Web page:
Delving into the behaviour of captured and translocated wild elephants, wildlife researcher Senani tells South First that elephants moved from their home range exhibit confusion, rage, and agitation, desiring to return to familiar territory. “Young male elephants may adapt to new habitats when translocated, but adult males and most females find it challenging, constantly yearning to return to their birthplace or known territory,” Senani explains.

Despite perferring known territory, Ramesh explains that elephants are not “territorial” animals. “They may stay at one place for a long time depending on the availability of food and water, along with chances of mating. However, once the food and water is exhausted, they migrate to other places,” he says.

Ramesh further explains that most captured elephants are from Hassan, where people resist elephant intrusion. These elephants, fitted with radio collars, are then translocated to Bandipur and Nagarhole forests. “However, this approach proves futile, as translocated elephants need only walk 8-10 km in one direction, which they can do in less than half a day, before they exit the forest,” he explains.

He adds that the radio collars serve no purpose unless there is coordination between the Karnataka Forest Department and their counterparts in Kerala or Tamil Nadu in monitoring the movement of these captured elephants.

Also Read: Wayanad wild elephant attack: Karnataka government to pay compensation

Patterns of elephant movement

The radio-collared elephants undergo trauma during their capture, involving chases by the Forest Department’s trained kumki elephants, tranquiliser shots, and painful translocations. Confused, enraged, and agitated, these elephants may attack anything they perceive as a threat. The example of the radio-collared tusker that entered Wayanad and killed Ajeesh illustrates this point.

The process of capturing wild elephants from coffee plantations, radio-collaring them, and translocating them has been going on for over a decade. Around 10 years ago, nearly 20 wild elephants were translocated from Hassan’s coffee plantations. However, within five years from the last capture, approximately 42 new wild elephants have arrived in the same coffee plantations — all without radio collars.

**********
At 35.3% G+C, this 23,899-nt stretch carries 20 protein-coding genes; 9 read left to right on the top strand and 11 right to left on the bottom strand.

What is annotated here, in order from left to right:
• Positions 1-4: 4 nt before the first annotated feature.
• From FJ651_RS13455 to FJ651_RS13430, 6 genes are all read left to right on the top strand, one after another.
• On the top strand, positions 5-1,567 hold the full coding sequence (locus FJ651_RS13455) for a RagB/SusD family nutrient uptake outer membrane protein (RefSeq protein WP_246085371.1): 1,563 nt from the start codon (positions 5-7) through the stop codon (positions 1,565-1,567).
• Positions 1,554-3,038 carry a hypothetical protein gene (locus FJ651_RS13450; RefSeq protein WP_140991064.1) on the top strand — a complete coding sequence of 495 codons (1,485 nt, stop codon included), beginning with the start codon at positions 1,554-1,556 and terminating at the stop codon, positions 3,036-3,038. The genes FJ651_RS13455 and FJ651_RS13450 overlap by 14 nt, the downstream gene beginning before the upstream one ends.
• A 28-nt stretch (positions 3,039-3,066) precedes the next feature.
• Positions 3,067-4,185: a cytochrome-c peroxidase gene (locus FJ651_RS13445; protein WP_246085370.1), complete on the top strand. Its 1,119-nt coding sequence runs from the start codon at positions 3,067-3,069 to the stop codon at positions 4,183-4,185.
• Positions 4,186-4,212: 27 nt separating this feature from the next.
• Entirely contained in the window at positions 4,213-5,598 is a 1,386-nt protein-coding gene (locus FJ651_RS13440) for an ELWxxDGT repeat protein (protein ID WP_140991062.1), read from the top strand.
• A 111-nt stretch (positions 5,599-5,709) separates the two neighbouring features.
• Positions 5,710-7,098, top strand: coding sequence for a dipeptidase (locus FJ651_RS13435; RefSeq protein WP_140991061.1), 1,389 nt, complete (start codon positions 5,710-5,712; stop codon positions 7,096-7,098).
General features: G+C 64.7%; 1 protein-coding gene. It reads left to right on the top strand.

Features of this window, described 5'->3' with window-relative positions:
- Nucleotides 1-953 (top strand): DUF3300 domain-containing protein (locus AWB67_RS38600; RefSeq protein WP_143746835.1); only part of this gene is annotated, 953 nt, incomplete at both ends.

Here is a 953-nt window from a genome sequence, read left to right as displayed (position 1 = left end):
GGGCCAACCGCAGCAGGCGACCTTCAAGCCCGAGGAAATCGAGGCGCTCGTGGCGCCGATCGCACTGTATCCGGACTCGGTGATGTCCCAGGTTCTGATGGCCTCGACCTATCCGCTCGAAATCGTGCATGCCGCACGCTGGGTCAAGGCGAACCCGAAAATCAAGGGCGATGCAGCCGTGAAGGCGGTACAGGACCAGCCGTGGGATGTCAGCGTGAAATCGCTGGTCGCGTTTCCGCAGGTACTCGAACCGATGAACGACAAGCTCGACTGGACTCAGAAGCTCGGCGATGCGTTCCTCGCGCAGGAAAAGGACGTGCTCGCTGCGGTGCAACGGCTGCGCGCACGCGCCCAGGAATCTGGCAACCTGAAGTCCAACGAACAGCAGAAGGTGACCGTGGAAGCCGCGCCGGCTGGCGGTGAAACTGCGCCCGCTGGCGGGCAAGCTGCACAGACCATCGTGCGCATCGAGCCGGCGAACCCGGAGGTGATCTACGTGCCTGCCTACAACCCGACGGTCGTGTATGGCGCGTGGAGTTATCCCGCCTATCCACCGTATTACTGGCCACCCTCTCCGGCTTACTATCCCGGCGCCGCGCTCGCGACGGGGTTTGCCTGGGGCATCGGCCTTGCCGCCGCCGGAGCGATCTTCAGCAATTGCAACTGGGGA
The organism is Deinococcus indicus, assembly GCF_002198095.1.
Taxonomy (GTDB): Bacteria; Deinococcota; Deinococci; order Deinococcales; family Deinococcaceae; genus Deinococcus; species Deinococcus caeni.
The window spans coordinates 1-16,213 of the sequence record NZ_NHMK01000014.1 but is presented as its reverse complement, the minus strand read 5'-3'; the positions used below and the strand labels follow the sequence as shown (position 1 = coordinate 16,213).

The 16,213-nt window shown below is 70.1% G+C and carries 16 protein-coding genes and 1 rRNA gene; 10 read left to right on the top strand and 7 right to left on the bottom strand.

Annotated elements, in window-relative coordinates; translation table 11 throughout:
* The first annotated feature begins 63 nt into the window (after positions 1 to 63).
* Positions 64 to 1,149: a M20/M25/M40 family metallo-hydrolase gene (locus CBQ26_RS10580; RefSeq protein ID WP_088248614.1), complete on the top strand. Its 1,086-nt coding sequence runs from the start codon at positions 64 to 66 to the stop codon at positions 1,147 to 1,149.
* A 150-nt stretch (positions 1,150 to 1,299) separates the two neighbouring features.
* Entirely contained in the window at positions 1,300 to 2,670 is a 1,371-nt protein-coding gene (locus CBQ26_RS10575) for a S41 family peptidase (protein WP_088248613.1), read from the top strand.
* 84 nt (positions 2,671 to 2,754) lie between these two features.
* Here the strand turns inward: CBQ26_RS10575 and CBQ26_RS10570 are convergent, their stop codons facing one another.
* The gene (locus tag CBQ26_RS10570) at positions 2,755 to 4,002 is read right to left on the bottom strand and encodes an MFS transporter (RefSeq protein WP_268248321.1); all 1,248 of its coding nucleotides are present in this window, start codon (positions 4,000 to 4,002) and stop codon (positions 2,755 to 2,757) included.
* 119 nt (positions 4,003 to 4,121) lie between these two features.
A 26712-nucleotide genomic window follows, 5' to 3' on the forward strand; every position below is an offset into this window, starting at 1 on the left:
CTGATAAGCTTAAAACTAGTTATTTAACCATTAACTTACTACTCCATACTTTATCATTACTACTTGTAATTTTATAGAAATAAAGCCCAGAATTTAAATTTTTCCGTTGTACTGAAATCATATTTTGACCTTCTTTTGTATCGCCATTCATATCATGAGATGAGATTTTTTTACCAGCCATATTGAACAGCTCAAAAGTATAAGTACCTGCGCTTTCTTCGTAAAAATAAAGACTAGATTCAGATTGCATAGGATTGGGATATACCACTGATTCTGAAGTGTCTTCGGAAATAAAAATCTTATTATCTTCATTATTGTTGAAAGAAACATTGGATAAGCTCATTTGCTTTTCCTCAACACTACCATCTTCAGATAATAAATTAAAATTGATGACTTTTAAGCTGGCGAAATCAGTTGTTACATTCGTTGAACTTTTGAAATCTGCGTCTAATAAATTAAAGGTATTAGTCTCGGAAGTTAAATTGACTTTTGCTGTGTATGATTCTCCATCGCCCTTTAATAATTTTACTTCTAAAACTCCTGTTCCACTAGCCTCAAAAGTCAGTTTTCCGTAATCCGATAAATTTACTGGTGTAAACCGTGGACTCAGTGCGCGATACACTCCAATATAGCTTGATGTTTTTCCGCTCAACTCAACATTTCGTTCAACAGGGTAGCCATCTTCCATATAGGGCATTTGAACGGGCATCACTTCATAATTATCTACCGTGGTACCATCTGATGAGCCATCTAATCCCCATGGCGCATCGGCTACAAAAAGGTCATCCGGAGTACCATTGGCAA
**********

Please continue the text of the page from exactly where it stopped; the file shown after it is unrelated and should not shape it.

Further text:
Ramesh further explains that both radio-collared and non-radio-collared wild elephants migrate during the summer when water becomes scarce, and the food in Bandipur and Nagarahole forests turns into dry deciduous forests. Non-radio-collared elephants migrate from South to North through the Western Ghats or the Sahayidri mountain range, finding relief in the Kabini’s backwaters during their journey. Their final destination is the greener expanse of Kerala’s Wayanad district, where food and water are abundant.

Non-radio-collared wild elephants from the Nilgiris Biosphere Reserve in Tamil Nadu, Kerala, and Karnataka also migrate towards the northwestern part of Nilgiris, reaching Kutta in Nagarahole. These elephants traverse the edges of the Western Ghats, including Shola forests such as Brahmagiri in Madikeri, Pushpagiri, Narimalai behind the Iruppu waterfalls in Kodagu, and Thiruneli in Kerala. Eventually, they return to a part of Bandipur near Mudumalai, completing their migratory cycle in Hassan.

On the other hand, radio-collared elephants, after leaving Bandipur and Nagarahole forests, attempt to migrate towards Wayanad in Kerala and then head towards Hassan.

Also Read: Wayanad MP Rahul Gandhi visits bereaved kin of wild elephant attack victims

When politics gets in the way

Politics impedes effective scientific strategies adopted for elephant conservation, according to sources within the Forest Department.

In Hassan, a BJP stronghold, local resistance to wild elephants prompts elected representatives to direct Forest Department officials to capture and translocate the elephants to appease political agendas.

However, this approach fails to address the elephants’ natural inclination to migrate in search of food, water, and their favoured coffee plantations.

“This issue has to be addressed beyond politics, in consultation with wildlife experts, who have years of scientific research on the subject under their belt,” a source tells South First.